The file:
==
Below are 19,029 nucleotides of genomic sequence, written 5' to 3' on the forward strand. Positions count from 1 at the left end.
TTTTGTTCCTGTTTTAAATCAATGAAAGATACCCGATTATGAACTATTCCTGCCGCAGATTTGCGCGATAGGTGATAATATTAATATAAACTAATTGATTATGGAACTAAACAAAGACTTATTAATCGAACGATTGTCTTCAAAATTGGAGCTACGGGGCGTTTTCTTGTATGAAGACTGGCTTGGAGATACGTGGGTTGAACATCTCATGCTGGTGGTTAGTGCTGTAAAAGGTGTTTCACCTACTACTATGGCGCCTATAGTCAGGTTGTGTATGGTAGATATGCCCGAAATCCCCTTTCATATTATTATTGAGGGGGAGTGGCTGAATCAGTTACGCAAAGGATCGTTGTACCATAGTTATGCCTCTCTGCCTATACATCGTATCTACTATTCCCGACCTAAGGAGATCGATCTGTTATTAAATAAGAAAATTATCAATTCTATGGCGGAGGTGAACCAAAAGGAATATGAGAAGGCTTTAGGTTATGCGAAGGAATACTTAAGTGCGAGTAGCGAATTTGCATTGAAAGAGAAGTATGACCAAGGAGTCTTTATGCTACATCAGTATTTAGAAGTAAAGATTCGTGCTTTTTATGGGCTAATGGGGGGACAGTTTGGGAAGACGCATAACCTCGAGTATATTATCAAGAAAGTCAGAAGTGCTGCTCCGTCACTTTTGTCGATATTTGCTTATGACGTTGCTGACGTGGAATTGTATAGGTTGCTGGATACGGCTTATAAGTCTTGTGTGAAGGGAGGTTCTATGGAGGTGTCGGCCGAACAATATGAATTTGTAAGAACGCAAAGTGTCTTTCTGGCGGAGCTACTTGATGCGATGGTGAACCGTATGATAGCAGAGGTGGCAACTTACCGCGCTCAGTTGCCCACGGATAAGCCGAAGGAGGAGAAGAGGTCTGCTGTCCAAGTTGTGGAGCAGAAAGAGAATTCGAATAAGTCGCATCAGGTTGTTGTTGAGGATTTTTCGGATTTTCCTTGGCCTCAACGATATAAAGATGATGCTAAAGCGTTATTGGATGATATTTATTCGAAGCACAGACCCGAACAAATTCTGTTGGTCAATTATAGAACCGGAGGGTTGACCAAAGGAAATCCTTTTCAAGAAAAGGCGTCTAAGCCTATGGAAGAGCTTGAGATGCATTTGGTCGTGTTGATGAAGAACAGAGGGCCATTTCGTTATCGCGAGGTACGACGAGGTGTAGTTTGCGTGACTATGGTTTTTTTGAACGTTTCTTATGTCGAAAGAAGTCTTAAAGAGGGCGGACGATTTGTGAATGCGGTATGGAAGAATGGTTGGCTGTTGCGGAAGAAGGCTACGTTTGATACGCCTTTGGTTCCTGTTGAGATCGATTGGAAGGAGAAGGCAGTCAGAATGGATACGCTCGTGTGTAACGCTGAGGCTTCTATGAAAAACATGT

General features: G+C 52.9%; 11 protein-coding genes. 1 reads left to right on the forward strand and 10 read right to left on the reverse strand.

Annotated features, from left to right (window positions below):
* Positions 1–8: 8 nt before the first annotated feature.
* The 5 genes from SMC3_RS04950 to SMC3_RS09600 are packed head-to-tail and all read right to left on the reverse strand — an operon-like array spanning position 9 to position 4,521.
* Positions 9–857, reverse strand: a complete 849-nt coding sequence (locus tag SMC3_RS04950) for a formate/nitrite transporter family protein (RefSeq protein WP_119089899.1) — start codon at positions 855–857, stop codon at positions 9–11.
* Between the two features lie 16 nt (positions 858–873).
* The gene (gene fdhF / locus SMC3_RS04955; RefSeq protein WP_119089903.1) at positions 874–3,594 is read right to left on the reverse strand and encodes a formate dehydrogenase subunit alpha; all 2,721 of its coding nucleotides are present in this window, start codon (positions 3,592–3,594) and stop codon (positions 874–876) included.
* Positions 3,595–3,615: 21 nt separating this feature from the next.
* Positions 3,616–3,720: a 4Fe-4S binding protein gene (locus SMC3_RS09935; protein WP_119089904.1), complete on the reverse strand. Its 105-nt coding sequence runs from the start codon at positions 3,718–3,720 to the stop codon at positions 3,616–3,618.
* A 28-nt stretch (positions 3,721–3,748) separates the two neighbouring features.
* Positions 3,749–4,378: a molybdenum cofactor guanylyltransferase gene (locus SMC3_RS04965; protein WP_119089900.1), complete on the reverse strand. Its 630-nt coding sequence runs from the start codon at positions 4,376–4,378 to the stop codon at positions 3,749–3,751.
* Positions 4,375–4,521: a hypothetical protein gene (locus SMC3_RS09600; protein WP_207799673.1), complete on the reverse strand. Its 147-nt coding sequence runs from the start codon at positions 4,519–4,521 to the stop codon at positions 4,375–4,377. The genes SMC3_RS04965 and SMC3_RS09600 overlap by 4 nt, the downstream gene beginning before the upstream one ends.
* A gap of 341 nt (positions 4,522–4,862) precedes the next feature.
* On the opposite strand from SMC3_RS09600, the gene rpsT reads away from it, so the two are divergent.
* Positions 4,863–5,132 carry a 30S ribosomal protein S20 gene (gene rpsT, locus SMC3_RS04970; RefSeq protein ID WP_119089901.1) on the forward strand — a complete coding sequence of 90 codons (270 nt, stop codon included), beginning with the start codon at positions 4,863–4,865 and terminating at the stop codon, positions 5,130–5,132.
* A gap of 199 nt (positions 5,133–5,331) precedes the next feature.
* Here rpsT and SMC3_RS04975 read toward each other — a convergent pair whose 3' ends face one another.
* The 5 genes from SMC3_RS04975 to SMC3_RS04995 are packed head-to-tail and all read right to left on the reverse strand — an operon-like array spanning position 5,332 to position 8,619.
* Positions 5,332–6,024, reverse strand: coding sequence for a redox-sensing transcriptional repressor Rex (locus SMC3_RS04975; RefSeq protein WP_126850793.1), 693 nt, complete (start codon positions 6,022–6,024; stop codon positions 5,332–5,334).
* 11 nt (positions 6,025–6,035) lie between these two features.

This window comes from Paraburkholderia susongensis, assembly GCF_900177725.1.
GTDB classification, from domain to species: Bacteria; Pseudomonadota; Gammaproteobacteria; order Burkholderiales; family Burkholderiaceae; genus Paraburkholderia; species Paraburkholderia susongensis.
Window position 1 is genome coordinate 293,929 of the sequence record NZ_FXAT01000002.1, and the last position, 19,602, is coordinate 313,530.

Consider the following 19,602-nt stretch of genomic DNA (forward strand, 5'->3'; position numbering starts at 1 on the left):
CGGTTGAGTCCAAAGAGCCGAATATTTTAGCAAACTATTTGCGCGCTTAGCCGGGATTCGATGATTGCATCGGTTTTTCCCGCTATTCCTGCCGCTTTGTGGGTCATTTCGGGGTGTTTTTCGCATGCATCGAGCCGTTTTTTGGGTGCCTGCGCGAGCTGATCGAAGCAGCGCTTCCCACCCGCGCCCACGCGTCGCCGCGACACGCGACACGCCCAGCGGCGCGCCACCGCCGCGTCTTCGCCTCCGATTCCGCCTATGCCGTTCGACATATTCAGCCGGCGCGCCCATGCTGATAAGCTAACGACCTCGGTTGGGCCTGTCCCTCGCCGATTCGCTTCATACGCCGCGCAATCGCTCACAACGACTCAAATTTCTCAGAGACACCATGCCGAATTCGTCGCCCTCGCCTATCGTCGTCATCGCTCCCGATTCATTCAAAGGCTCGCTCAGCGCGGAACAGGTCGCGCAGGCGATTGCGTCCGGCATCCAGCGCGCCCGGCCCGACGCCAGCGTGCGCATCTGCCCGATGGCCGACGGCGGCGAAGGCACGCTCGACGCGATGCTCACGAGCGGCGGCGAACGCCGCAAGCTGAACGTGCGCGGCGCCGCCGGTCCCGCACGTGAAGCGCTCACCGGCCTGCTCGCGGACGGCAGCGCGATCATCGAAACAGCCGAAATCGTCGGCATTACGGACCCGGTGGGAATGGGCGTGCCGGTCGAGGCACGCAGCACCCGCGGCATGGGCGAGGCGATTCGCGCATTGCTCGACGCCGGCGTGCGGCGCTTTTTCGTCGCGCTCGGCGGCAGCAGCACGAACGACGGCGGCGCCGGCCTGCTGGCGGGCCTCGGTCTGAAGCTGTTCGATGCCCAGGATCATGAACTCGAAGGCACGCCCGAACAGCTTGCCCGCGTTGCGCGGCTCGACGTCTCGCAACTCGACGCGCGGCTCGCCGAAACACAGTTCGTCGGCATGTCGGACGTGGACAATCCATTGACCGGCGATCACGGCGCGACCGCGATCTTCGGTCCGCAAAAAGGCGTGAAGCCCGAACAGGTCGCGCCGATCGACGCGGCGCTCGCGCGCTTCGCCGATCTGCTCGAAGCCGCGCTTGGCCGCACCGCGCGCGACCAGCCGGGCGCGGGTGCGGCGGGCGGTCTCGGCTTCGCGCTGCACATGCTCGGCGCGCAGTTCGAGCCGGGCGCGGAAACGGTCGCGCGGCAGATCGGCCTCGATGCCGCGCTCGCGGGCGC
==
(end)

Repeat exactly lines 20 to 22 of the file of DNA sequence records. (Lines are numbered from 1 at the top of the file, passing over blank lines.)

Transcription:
* The 5 genes from SMC3_RS04975 to SMC3_RS04995 are packed head-to-tail and all read right to left on the reverse strand — an operon-like array spanning position 5,332 to position 8,619.
* Positions 5,332–6,024, reverse strand: coding sequence for a redox-sensing transcriptional repressor Rex (locus SMC3_RS04975; RefSeq protein WP_126850793.1), 693 nt, complete (start codon positions 6,022–6,024; stop codon positions 5,332–5,334).
* 11 nt (positions 6,025–6,035) lie between these two features.